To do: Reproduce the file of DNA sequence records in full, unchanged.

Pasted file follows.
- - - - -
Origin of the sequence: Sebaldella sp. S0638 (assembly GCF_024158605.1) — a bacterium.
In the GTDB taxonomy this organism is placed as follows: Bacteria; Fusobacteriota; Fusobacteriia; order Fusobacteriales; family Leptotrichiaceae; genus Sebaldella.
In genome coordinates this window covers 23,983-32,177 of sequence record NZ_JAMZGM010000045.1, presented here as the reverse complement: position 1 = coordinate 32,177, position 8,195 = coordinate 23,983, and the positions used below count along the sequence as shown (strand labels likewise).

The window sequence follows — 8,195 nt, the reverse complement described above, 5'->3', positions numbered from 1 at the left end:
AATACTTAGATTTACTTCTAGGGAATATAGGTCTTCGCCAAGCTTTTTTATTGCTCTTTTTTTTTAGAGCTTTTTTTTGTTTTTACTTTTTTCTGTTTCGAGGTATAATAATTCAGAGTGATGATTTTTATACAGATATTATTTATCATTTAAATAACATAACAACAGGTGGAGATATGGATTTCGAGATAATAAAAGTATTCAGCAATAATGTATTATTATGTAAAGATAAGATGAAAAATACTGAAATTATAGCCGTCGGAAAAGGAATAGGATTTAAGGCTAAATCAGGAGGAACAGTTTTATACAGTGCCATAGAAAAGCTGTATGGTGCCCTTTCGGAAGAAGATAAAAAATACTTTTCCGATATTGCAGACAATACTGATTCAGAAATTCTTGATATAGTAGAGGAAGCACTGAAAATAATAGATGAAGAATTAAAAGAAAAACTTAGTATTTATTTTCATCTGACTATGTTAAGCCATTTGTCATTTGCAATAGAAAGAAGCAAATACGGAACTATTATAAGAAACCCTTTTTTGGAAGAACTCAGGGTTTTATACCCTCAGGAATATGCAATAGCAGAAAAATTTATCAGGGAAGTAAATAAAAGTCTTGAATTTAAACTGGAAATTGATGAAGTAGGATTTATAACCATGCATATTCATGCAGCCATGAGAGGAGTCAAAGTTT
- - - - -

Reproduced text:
Origin of the sequence: Sebaldella sp. S0638 (assembly GCF_024158605.1) — a bacterium.
In the GTDB taxonomy this organism is placed as follows: Bacteria; Fusobacteriota; Fusobacteriia; order Fusobacteriales; family Leptotrichiaceae; genus Sebaldella.
In genome coordinates this window covers 23,983-32,177 of sequence record NZ_JAMZGM010000045.1, presented here as the reverse complement: position 1 = coordinate 32,177, position 8,195 = coordinate 23,983, and the positions used below count along the sequence as shown (strand labels likewise).

The window sequence follows — 8,195 nt, the reverse complement described above, 5'->3', positions numbered from 1 at the left end:
AATACTTAGATTTACTTCTAGGGAATATAGGTCTTCGCCAAGCTTTTTTATTGCTCTTTTTTTTTAGAGCTTTTTTTTGTTTTTACTTTTTTCTGTTTCGAGGTATAATAATTCAGAGTGATGATTTTTATACAGATATTATTTATCATTTAAATAACATAACAACAGGTGGAGATATGGATTTCGAGATAATAAAAGTATTCAGCAATAATGTATTATTATGTAAAGATAAGATGAAAAATACTGAAATTATAGCCGTCGGAAAAGGAATAGGATTTAAGGCTAAATCAGGAGGAACAGTTTTATACAGTGCCATAGAAAAGCTGTATGGTGCCCTTTCGGAAGAAGATAAAAAATACTTTTCCGATATTGCAGACAATACTGATTCAGAAATTCTTGATATAGTAGAGGAAGCACTGAAAATAATAGATGAAGAATTAAAAGAAAAACTTAGTATTTATTTTCATCTGACTATGTTAAGCCATTTGTCATTTGCAATAGAAAGAAGCAAATACGGAACTATTATAAGAAACCCTTTTTTGGAAGAACTCAGGGTTTTATACCCTCAGGAATATGCAATAGCAGAAAAATTTATCAGGGAAGTAAATAAAAGTCTTGAATTTAAACTGGAAATTGATGAAGTAGGATTTATAACCATGCATATTCATGCAGCCATGAGAGGAGTCAAAGTTT